While some states plunge into electronic court filing uniformly across all of its county courts, California allows each county to decide if, how, and when its courts will make the transition. As of now, only 19 of California’s 58 counties permit eFiling in some or all case types, but new eFiling courts are coming.
In February, Santa Clara County mandated Civil eFiling. In March, San Mateo started accepting eFiled Case Initiations (in Probate case types only). In April, Kern County will mandate eFiling for Limited Civil case types, and over the next few months, several more counties will begin opening up more case types and courthouses to accept eFiled documents.
Here are some of the top questions we’ve been asked recently while offering training on eFiling best practices. Whether you’re new to eFiling or need a quick refresher, these answers will help make eFiling a smoother process for you, too.
What is the eFiling deadline?
Up until this year, each county chose its own deadline before which a document must be submitted to be considered filed that same day. These ranged from 4 p.m. to 11:59 p.m. As of January 1, 2018, amended California Statute C.C.P. 1010.6(b)(3) determined that documents eFiled between 12:00 a.m. and 11:59 p.m. would be considered filed on that business day.
Although many courts have not yet had the chance to update their local rules or make changes to their website that reflect this change, One Legal has spoken with each court to discuss how they plan to handle the update in filing deadline. With a few exceptions, most courts have confirmed that they will be honoring the new statute.
How do I add an attorney on the Case Participants screen?
In most counties, you don’t have to. In eFileCA courts, the court itself will enter the attorney of record. Filers can only enter the role of attorney themselves in San Diego and Orange County courts.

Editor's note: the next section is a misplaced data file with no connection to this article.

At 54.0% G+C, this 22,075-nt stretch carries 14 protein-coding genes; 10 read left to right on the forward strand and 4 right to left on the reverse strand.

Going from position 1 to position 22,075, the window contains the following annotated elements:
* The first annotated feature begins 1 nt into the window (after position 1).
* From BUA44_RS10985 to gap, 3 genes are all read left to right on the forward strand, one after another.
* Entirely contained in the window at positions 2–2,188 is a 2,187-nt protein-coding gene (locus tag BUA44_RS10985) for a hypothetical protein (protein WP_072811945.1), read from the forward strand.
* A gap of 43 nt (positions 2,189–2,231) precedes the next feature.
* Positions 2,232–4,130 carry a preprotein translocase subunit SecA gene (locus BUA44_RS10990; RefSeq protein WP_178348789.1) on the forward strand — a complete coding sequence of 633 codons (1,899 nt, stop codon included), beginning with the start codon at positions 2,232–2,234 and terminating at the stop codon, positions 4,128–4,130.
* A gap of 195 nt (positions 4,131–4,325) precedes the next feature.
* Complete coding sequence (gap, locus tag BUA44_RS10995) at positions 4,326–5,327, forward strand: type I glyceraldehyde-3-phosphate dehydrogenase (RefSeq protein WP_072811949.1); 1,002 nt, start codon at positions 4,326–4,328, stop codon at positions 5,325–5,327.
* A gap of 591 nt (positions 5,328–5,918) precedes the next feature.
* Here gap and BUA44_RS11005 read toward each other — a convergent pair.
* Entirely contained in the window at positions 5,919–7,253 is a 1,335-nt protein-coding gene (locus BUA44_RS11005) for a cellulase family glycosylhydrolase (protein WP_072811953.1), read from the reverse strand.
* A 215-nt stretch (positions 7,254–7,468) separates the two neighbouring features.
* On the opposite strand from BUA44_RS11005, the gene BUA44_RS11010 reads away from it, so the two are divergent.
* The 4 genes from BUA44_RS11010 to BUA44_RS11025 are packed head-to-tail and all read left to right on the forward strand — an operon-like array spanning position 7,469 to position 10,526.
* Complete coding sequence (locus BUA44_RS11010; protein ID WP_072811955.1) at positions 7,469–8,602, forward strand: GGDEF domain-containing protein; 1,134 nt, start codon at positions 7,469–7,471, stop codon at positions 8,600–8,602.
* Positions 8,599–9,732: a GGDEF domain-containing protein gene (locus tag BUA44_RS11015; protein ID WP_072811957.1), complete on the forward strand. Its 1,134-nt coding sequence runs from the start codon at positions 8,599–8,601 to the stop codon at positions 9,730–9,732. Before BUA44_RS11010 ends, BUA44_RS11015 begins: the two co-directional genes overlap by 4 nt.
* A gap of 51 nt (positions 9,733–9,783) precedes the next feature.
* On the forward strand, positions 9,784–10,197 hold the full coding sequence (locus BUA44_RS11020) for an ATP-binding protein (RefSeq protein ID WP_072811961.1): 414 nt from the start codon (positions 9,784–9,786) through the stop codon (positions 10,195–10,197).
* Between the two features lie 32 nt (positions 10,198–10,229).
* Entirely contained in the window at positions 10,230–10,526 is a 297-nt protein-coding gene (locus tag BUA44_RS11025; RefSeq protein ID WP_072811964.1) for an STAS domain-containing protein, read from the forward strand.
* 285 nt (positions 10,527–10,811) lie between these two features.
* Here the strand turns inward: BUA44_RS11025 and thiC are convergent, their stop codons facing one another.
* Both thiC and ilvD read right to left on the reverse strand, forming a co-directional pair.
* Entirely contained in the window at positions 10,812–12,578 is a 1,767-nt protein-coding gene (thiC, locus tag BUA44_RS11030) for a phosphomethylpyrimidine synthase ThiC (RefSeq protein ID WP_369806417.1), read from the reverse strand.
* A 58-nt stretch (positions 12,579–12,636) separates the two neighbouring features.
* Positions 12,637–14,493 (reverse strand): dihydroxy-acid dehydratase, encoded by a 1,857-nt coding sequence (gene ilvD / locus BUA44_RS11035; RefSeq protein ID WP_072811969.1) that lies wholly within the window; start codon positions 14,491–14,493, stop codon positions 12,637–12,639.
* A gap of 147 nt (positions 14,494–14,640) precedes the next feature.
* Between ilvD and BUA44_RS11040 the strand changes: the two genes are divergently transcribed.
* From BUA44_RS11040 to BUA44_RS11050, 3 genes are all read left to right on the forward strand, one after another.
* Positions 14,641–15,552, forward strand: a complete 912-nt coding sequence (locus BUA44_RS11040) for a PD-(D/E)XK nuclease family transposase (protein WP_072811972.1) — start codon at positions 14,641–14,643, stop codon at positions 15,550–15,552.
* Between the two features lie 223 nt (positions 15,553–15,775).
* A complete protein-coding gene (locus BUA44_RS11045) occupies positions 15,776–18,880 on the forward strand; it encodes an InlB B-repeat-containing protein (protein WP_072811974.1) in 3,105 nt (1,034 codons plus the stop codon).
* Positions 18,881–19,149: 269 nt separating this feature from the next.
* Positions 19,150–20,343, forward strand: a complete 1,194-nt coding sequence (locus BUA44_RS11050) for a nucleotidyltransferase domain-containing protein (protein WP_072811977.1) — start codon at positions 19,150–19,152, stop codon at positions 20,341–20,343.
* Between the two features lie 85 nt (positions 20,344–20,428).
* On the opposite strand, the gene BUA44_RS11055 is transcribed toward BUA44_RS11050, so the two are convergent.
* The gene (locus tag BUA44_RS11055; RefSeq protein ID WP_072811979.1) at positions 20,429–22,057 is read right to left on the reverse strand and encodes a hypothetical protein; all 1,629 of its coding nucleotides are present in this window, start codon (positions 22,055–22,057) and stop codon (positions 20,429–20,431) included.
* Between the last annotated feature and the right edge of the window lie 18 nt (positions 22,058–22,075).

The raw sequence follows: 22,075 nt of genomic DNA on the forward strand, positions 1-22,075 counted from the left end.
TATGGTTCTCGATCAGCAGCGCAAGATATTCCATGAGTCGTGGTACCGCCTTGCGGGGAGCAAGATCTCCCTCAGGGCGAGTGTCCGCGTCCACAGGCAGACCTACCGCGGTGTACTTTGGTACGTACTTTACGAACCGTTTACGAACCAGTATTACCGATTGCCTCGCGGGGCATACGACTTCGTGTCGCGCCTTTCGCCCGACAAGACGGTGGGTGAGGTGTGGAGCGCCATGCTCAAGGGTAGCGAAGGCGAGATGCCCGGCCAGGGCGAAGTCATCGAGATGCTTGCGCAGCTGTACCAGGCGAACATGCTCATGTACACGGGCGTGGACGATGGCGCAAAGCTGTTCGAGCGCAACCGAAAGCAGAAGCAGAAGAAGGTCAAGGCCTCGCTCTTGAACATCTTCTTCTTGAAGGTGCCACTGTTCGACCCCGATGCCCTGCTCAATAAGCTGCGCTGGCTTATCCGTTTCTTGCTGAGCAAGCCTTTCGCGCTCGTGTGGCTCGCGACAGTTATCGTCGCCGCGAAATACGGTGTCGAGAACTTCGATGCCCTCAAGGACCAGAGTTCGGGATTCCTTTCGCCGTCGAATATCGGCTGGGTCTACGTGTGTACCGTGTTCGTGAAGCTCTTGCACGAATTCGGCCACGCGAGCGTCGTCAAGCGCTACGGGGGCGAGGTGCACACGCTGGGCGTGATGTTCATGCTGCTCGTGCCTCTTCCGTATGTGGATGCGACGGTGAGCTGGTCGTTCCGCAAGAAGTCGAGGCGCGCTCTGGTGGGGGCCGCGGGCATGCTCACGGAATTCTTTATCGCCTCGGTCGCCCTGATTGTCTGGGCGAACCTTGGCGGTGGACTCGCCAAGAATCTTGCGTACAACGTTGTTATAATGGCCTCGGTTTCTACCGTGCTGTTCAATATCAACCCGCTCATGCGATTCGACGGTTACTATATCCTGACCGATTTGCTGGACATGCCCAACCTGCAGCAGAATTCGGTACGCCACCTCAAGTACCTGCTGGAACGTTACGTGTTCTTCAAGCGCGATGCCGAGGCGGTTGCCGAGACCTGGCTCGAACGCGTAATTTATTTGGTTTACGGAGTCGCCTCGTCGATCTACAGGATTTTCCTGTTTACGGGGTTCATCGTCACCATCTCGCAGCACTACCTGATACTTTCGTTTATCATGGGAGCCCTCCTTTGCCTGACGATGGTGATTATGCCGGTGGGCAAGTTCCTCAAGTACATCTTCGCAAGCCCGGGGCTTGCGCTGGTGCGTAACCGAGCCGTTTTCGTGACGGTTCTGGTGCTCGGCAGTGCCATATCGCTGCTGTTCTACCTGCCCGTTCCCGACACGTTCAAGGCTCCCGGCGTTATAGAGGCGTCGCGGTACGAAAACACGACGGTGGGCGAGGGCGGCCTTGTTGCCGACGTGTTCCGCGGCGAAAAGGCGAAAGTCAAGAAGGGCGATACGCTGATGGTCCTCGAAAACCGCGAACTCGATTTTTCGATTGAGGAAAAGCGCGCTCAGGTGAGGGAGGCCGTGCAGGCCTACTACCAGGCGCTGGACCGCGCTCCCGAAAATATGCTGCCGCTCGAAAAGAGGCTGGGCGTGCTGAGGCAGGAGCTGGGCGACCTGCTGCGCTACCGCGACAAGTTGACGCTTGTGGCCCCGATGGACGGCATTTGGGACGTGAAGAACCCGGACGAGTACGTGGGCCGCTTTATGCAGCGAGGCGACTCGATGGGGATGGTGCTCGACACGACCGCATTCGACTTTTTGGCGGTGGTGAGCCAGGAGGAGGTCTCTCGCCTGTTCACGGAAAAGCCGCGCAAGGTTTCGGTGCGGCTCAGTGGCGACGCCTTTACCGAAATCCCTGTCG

Do I need to submit a Proof of Service when eServing?
While some Federal courts do not require this, in California State courts you do still have to submit a Proof of Service with eService.
How do I make an electronic Proof of Pervice when eServing?
There is no set language that is required to be put on a Proof of Service for an eServe. You are permitted to use the Judicial Council Proof of Electronic Service form, but it is not necessary.
What are the file size limitations?
Each county has different file size limitations depending on the electronic filing manager (EFM) used internally. Many courts in California cannot accept documents that are more than 25MB, but check with your county to see what the specific size limits are.
Try to reduce the size of your PDF before filing. If the document is still too large, break it up into multiple filings, including the cover sheet with each section, and note the split filing in the message to the clerk.
How do I keep track of formatting rules? Pagination, redaction, etc.?
You can find most of the formatting rules listed on the eFiling document preparation checklist for California. Most requirements should be included in the state standards, but check your local court rules for additional items of note.
How do I make an eService list?
Making an eService list is easy: Just click Add New and enter the name and email address of the recipient to add them to an eService list.
It is also up to you, the filer, to ensure that this eService list stays up to date. Neither the court nor One Legal will be updating this list.
Do I have to provide a credit card prior to eFiling?
Yes, when you first create an account, you will be asked to provide a credit card. This will not be charged until you submit a filing. If you prefer to pay via a different payment method, e.g., ACH, please reach out to us at [email protected].
How can I add recipients of email communication so these are received by support staff in addition to attorneys?
Unfortunately, any courts using eFileCA as their EFM do not offer the functionality to add recipients. At this time, only San Diego, Orange County, and San Francisco allow filers to eCopy multiple recipients on returned documents and filing updates.
What if I can’t find my exact document type in the drop-down selection?
The values available in the document type drop-down are provided to One Legal by the court and can differ across counties. Given the sheer number of document types and subtypes, there’s a chance your exact document won’t be listed in the drop-down. If that’s the case, you can reach out to your court directly to ask for clarity or simply do your best to select the closest match. For instance, if you’re unable to find an exact match for a specific type of motion, the most appropriate selection would be “Motion – other.”